Issues in Education (Reflective Blog 3): Are students customers?

Posted: October 24, 2011 in Education

In this reflection, I’m not going to take sides. Rather, I would like to start from the end with the beginning in mind and hope to give a different take on this controversial topic by looking at roles, rights and responsibilities.

Clearly, the view that ‘students are customers’ has crept in surreptitiously into the education sector, much to the chagrin of educators. There has been much contempt and dismissal of this notion, especially amongst senior academic staff (Lomas, 2007), to treat ‘students as customers’ since education is viewed as an unique service activity that is markedly different from both business and government.

As I see it, the reluctance to adopt this view is evident of educators’ unwillingless to relinquish power and control in the domains of learning and put the ball back into the court of the students. In quite a myopic way, viewing ‘students as customers’ would mean treating the students as they themselves would like to have been treated as customers – their rights acknowledged and satisfaction fulfilled.

Whilst educators in schools and universities tend to look upon themselves pompously as personalities of free inquiry, free expression, open discovery and dissent, they are often not prepared to walk the talk in real life. In his article, Macfarlane (2011) distinguishes between negative and positive rights vis-à-vis the role of students and academic freedom. If we are prepared to dig a little deeper and ask ourselves honestly how much of the former rights associated with academic freedom have we really accorded to the role of students, the answer would be, not surprisingly, little: Do students really have the freedom of speech to speak up against a curriculum that is shoved down their throat? Can they partake in the decision making process of time-tabling, assessments, review and attendance matters? Are they able to find their own voice in a ‘market’ that constantly drowns theirs with politicized notions of being a globally and environmentally responsible citizen?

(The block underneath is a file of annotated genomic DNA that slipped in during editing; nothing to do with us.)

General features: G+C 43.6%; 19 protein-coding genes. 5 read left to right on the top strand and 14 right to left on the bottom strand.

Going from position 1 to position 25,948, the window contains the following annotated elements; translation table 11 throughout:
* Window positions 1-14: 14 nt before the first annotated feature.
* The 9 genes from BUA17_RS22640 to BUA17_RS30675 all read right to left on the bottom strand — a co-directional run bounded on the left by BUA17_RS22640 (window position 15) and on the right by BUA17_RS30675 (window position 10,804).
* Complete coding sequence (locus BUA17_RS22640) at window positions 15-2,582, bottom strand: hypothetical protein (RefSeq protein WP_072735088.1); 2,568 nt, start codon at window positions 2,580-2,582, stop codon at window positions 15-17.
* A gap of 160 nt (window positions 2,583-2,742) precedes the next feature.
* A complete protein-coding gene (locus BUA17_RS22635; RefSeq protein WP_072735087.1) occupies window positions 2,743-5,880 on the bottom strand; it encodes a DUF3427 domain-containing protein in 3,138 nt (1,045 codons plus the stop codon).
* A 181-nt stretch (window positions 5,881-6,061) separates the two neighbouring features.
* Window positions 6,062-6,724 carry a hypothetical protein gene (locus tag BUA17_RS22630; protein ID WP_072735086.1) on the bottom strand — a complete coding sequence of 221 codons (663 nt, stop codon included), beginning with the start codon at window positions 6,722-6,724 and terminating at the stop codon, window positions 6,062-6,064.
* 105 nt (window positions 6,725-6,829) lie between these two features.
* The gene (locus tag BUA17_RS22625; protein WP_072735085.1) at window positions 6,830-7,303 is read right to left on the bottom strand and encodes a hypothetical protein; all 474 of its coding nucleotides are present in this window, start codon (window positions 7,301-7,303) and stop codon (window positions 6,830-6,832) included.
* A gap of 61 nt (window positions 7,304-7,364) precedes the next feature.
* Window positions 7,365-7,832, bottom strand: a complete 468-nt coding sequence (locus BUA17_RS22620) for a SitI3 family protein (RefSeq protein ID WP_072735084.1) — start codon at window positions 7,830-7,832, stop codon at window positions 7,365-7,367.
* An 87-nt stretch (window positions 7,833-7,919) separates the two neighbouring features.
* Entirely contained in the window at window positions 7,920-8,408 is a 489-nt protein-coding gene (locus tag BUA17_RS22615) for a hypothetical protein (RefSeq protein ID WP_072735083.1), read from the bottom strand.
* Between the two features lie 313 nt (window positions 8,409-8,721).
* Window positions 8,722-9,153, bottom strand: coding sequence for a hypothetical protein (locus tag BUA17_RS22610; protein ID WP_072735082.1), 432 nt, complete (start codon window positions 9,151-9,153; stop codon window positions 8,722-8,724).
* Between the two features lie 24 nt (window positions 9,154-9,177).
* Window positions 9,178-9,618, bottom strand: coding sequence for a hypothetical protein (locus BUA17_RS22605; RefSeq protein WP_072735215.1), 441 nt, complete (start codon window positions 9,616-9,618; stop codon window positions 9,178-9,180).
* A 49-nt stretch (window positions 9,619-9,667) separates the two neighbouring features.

In short, the bottom line is that even when students are viewed in their roles as students themselves (as opposed to the role of customers) do the education institutions really provide the conducive environment for them to fulfill the responsibilities that such a student role entails?

And if we look carefully again at the above questions, we would find implicitly embedded within them are the roles, rights and responsibilities of customers. In other words, no, students are not treated as customers even though we would like to think that way. It seems that students are treated more as passive consumers of the information and not as customers of the education process since most of the time, most of them would imbibe whatever is taught to them as gospel truths, unquestioningly follow rules and regulations and unthinkingly accepts their place in the education sector.

So, to conclude, this topic has opened up a Pandora box for me as an educator and I wonder how much of the role, rights and responsibilities of a student would I want to champion and advocate without rocking the boat too much since I myself am now at both ends of the education spectrum – an educator and a student.


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